Pharmacy Museum: The history of pharmacy and health is told over more than 5000 years of history, with objects of different cultures and civilizations and with reconstructions of authentic pharmacies. The history of pharmacy and health is told over more than 5000 years of history in different cultures and civilizations like Mesopotamia, Egypt, Greece, Rome, the Incas, the Aztecs, Islam, Tibet, China, Japan, etc. The history of pharmacy in Portugal is told by reconstituting authentic Portuguese pharmacies from the old pharmacy of the eighteenth century, until the Liberal Pharmacy of the early twentieth century and still reconstitution of an authentic traditional Chinese pharmacy, coming from Macau by the end of 19th century. The history of pharmacy ends with the great discoveries and scientific advances in health in the twentieth century, as a gift to humanity carried out by the discovery of penicillin and the new era of antibiotics and more recently the discovery of the sequence of the molecular structure of DNA. The exhibition ends with an area dedicated to Pharmacy in space, with drug kits that were on board the Space Shuttle Endeavour in December 2001.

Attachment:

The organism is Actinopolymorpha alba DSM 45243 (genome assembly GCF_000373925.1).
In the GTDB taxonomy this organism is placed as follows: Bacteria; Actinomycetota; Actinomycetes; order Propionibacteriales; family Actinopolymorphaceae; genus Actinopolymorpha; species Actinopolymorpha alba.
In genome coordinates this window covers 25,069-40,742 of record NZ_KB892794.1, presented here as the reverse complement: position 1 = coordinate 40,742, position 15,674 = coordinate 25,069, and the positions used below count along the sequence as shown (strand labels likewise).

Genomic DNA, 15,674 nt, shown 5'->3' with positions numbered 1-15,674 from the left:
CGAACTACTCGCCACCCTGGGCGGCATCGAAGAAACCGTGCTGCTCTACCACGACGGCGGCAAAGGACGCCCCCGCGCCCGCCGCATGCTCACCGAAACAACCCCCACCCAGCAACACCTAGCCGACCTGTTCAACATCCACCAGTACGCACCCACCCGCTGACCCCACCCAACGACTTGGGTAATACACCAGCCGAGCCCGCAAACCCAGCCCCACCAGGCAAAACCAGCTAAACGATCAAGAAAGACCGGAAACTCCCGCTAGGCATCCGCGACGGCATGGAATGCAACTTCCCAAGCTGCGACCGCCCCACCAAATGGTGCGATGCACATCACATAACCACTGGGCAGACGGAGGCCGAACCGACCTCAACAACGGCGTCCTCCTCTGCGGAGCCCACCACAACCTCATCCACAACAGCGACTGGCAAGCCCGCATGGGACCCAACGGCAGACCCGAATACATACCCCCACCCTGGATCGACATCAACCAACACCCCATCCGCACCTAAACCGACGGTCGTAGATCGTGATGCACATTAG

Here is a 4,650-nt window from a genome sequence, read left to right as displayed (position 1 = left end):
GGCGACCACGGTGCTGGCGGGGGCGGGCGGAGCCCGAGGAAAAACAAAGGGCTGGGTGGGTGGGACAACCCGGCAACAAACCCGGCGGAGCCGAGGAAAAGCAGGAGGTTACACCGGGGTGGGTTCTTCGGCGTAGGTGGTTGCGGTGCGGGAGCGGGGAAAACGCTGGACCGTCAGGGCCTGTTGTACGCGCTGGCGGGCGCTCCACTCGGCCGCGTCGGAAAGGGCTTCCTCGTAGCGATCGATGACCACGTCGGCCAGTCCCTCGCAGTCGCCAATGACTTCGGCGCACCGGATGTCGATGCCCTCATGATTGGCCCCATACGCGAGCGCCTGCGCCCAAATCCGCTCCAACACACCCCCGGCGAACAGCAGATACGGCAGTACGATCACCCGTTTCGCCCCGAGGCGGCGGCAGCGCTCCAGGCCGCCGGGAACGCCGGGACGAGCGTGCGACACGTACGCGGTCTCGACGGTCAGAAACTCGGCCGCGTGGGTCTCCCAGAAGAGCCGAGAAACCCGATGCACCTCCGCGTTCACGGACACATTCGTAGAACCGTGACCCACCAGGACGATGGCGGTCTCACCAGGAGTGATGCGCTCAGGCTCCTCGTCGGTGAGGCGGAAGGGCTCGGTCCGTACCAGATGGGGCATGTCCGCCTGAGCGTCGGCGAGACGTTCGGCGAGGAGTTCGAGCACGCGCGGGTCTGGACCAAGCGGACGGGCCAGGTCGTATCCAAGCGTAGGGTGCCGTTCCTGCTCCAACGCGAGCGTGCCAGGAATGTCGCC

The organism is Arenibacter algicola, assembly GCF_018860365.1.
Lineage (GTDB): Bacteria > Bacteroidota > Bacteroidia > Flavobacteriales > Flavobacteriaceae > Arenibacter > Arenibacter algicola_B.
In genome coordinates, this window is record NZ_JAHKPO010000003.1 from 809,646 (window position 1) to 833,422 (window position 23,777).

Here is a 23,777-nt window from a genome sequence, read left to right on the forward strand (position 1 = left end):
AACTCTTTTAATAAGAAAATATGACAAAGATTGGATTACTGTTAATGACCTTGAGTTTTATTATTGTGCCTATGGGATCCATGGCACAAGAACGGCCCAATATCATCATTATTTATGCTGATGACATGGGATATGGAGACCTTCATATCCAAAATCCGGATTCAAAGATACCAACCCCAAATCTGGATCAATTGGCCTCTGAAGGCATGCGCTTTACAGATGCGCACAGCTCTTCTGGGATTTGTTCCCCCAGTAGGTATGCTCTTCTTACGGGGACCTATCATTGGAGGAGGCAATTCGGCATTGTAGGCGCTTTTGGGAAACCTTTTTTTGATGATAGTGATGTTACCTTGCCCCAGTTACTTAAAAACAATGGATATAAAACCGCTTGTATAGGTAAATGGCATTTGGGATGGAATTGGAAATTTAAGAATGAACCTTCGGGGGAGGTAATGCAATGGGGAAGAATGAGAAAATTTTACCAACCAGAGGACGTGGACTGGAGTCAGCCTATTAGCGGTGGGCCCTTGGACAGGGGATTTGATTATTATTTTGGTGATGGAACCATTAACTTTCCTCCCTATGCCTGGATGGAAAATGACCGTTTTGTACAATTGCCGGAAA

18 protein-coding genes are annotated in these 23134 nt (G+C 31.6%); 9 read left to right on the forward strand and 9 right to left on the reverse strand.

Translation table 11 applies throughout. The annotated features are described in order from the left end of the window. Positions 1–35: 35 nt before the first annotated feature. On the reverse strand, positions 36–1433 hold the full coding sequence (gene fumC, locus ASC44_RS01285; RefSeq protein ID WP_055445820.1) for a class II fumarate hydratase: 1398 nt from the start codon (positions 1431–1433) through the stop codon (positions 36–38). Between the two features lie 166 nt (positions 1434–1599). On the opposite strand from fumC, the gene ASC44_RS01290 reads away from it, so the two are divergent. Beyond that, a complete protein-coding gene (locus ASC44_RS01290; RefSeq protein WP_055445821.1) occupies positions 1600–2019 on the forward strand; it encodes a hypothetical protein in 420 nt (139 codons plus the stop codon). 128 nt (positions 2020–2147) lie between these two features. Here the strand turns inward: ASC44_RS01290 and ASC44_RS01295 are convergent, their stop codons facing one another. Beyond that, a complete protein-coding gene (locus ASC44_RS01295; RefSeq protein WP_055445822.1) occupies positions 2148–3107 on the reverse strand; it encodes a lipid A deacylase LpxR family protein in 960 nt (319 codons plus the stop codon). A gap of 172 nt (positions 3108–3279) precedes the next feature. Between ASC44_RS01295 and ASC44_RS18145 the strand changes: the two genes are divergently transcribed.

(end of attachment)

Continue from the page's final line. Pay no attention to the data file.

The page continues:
Shaaré Tikvah Synagogue Rua Alexandre Herculano, 59. If you want to visit the Lisbon synagogue in the São Mamede quarter, you’ll need its exact address. Opened in 1904, the temple is indistinguishable from the street, built at a time when it was forbidden for any faith or religion other than the Catholic Church to be openly visible. Its construction combines Roman, Byzantine and Romantic elements and is austere in style, with the temple built facing in the direction of Jerusalem. The columns supporting the galleries highlight the bimah and desk, which identifies the place of celebration. See also the Ark, where the Torah scrolls are kept. If you want to learn more about Jewish culture and its impact on Lisbon, take a tour organised by the Jewish Community of Lisbon which visit the old Jewish quarters and the surviving traces of the old Alfama Synagogue. It’s well worth learning about the presence and influence of this community in Lisbon.
Torre de Belém: UNESCO World Heritage, a cornerstone of Portuguese identity and an icon of a country historically moulded by its proximity to the ocean and its maritime discoveries of new worlds. Discoveries by Portuguese navigators transformed Lisbon into the world’s main trade hub in the 15th and 16th centuries. To protect the city, King João II conceived a pioneer project to defend Lisbon from enemy ships, a work completed in 1514 and which included the building of the Belém Tower, designed by architect Francisco de Arruda. The tower’s unique design includes a modern and heavily armed bastion, protruding over the river. King Manuel I clearly wished the Belém Tower to stand as a lasting symbol of his powerful reign by depicting the royal coat of arms, the armillary sphere and the cross of the Order of Christ.